We can’t talk about bass lakes in Texas without mentioning Lake Texoma. While the other lakes and reservoirs on this list are known for producing trophy bass, Lake Texoma is better known for the numbers and species of bass it puts out. This is a lake that you should fish when you’re looking for quantity over quality. With largemouth bass, striped bass, white bass, and even smallmouth bass, Lake Texoma has it all. While largemouth are just as prominent as the other lakes on this list, the major draw for fishermen here are the striped bass. Lake Texoma is a popular lake and does get a lot of traffic each year, but its size and diversity mean even on the busiest of days it doesn’t seem that busy. Whether you’re just looking for a great day on the water or hoping to cross one of the many bass species off your bucket list, Lake Texoma is the place to be.
Tips for Fishing a New Lake
Fishing a new body of water can seem overwhelming at times, especially when you consider the sheer size of some of the lakes that Texas has. Here are some tips to help take some of the stress out of fishing a new lake.
Do Your Research
The more you know about the lake you plan on fishing, the better your days are going to be. The internet puts everything at your fingertips. Fishing reports, tournament results, lake history, what other anglers may be saying, are all available with a few simple keystrokes. Reading up on a lake can not only help with narrowing down the perfect window, but also point you in the right direction for accommodations, boat launches and even shore fishing opportunities.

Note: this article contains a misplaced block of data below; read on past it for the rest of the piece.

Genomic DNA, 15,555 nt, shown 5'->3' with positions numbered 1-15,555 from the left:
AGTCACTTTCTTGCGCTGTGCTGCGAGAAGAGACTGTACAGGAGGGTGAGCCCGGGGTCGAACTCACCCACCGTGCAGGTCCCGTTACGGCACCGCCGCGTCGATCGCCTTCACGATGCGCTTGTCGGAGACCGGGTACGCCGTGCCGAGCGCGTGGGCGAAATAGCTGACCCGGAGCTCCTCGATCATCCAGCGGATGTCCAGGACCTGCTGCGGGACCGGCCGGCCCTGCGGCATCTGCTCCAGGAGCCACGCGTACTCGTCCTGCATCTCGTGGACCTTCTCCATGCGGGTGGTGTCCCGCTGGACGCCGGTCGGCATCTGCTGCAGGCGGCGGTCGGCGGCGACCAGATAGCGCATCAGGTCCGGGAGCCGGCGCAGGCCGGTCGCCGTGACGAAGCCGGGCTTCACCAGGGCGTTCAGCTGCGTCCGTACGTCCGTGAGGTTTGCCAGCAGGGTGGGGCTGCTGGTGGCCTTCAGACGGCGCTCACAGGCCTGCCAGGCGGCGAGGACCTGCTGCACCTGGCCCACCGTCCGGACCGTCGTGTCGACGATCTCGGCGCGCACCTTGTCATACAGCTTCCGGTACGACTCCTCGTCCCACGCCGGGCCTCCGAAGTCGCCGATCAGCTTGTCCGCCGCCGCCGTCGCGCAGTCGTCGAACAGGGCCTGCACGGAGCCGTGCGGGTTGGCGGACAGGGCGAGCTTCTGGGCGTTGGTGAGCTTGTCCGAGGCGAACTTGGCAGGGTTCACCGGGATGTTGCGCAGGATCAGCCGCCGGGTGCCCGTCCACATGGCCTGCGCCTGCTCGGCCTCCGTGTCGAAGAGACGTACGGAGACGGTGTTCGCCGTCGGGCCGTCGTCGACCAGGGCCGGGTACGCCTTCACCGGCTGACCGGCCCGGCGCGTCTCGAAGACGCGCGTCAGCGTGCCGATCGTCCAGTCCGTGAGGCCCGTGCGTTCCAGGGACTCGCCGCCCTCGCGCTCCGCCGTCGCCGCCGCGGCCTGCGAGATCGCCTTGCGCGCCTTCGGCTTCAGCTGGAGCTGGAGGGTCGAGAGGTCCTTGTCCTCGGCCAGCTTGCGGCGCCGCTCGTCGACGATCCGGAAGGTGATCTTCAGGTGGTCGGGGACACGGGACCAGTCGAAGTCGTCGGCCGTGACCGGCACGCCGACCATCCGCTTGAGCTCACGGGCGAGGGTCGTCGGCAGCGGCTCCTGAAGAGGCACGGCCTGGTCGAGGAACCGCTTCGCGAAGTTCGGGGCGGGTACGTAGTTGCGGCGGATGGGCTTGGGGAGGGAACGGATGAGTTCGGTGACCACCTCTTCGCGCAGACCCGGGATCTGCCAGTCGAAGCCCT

Make Use of a Quality Map
Whether you’ve got the latest and greatest in electronics on your boat, or you’re planning on doing some shore fishing, getting your hands on a good map of the lake beforehand is a crucial step that many anglers these days overlook. A good map helps you not only navigate the water but also understand where the fish might be, all from the comfort of your home.
Prepare for Anything
Anything can happen when on the water, and nothing ruins a day quicker than being unprepared. A lot of these big Texas lakes can be unpredictable, and sudden changes in weather not only ruin a day but potentially put you and anyone fishing with you in danger. Expect the best, but always prepare for the worst.
Hire a Reputable Guide
It’s never a bad idea to hire a good guide, even if only for the first trip out. These guides fish the lakes day in and day out and know them intimately. Not only will they help you understand where the fish are - and get you on some - but they can also help navigate new waters safely.
Texas is home to some of the best bass fishing in the country. If you’re in search of a trophy fish, Texas has a lot to offer.
With a state as big as this one, it’s never easy trying to nail down which lake to fish next, but we hope we were able to help point you in the right direction. Leave a comment and let us know if we did!